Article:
Wednesday, July 8, 2009
Our family is very patriotic which may come as a bit of a shock to some.

I used to think of patriotic people as old men with stories about Viet Nam or "Nam" as some would say but then I became a military wife at the age of 17 in 1994 (5 days shy of my 18th birthday GASP!)

I lived on Fort Ord which is a closed down army base in Seaside CA. I would drive in the ghost town looking base looking at the boarded up housing around me and think of all the military families who must of lived there over the years. My uncle Dave flew to serve in the Korean war from that base and I would often think of what must have gone through the soldiers minds as they waved goodbye to their families and small children, not knowing if they would ever see them again.

In 1996 I lived in Korea in a tiny apartment off base. Nobody looked like me and NOTHING was like home.

The locals ate pizza with a knife and fork, McDonald's served steamed rice and kimchi, nobody spoke English and my Korean was not the best (you would be amazed how airplane and bloody stool machine sound almost EXACTLY alike in Korean!). I couldn't EVER purchase a piece of clothing in a local store because they were made for the average Korean body type so I felt like the jolly white giant of the neighborhood.

When I took the bus to the Air Force Base I immediately felt at home...back on U.S. soil.

There were people of every color, shape and size, there was fried chicken and a Burger King on base. I could get Baskin Robins ice cream and have a casual conversation with a stranger. There was an Italian restaurant and a Mexican restaurant. When you ordered fish on base they removed the head before serving it to you. It was a relief to feel like I was back home.

Occasionally we would have drills on base. Everyone...I mean EVERYONE had to act as if we were being invaded by North Korea. Armored trucks would drive by and soldiers with M16's at the ready would drive by as sirens would scream through the streets. I was often stuck in a the commissary for an hour or 2 during these drills. "NOBODY IN...NOBODY OUT!" All to serve as a reminder that though we felt like we were home, we were far from it. Our military was putting their lives in harms way to protect this tiny little country full of good people who just wanted to stay free and h0pefully reunite with their family in North Korea one day.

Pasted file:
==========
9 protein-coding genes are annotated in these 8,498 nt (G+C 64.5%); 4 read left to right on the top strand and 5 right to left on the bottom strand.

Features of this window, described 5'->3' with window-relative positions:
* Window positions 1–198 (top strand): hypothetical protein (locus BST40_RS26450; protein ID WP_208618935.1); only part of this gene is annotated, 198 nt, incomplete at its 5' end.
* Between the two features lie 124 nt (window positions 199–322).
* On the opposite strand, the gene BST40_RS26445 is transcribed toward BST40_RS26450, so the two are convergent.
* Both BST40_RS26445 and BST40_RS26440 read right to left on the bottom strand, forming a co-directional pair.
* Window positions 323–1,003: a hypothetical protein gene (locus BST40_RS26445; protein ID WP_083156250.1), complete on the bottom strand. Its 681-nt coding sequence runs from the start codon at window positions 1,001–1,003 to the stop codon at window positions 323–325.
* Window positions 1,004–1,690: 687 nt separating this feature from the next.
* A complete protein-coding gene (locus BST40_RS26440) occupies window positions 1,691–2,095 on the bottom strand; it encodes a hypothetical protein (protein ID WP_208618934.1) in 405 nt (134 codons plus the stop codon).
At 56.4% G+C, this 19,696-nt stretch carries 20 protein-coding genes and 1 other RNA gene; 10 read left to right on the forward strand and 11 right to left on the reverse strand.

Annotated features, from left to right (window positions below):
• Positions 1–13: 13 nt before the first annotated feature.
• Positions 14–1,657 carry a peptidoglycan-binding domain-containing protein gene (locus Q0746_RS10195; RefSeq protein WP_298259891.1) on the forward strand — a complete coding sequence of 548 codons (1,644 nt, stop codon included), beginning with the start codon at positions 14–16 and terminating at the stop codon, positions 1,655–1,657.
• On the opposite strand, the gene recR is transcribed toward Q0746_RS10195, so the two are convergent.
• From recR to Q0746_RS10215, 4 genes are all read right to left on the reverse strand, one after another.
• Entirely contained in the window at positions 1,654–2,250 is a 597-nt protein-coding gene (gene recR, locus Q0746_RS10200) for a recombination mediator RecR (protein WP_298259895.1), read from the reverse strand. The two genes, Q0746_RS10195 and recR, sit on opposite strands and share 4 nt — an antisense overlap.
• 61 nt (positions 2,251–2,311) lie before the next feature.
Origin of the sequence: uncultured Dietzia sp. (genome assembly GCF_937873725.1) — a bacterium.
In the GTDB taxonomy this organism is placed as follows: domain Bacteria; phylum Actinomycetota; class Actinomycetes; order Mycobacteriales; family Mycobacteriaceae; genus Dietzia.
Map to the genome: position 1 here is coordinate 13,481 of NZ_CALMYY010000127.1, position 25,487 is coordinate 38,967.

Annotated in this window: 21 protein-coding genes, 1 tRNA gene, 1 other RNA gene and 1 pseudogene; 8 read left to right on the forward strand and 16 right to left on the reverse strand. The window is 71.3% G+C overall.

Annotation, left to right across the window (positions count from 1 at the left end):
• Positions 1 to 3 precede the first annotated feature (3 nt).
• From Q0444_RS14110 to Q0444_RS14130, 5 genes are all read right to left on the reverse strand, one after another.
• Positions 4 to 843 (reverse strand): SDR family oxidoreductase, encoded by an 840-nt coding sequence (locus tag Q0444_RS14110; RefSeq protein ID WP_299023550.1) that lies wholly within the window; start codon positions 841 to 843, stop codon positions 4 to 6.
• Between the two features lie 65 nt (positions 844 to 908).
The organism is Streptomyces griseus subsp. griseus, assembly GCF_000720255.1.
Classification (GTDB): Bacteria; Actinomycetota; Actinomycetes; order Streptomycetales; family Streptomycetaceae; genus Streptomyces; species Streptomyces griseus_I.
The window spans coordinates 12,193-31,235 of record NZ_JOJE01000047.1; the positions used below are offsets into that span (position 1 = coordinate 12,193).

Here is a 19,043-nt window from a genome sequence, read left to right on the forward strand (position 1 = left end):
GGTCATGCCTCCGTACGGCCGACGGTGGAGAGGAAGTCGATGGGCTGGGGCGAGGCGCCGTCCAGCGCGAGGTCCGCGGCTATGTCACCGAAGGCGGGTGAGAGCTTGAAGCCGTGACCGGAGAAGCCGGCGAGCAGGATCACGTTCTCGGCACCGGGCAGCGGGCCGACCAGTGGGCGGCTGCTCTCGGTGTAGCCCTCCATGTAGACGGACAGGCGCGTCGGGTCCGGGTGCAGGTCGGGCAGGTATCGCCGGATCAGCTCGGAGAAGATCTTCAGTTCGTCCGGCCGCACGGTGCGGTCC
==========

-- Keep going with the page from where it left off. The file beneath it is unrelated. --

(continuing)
This Independence Day we went to an Angels game. A huge plane flew overhead that was so loud and powerful it rattled your soul. As the national anthem was sung I looked at my boys and without being asked, their hats were off and hand placed over their hearts.

We are truly blessed to be living here and blessed to have those who give so much of themselves for our freedom and the freedom of others.

posted by World of Wright at 3:35 PM |


At July 9, 2009 at 10:06 AM, Blogger Bits from Bonnie said........
That made me a little emotional. And, it brings back all those memories of worrying myself to death about you so far away! I am so proud to have such a patriotic and loving family!!!

At July 11, 2009 at 8:42 AM, Blogger Heidi said........
such a beautiful post...

I love hearing more about your life. I had no idea you lived in Korea.

And I grew up in Oregon - we went to Seaside every summer!!!

At July 14, 2009 at 2:19 PM, Blogger Milton said........
What a trip down memory lane and so very cool new ones too! I remember when you came back here Stephen had those Korean Childrens tapes. I remember you singing something like "duty,duty,pa-pa-pa!" Miss those times!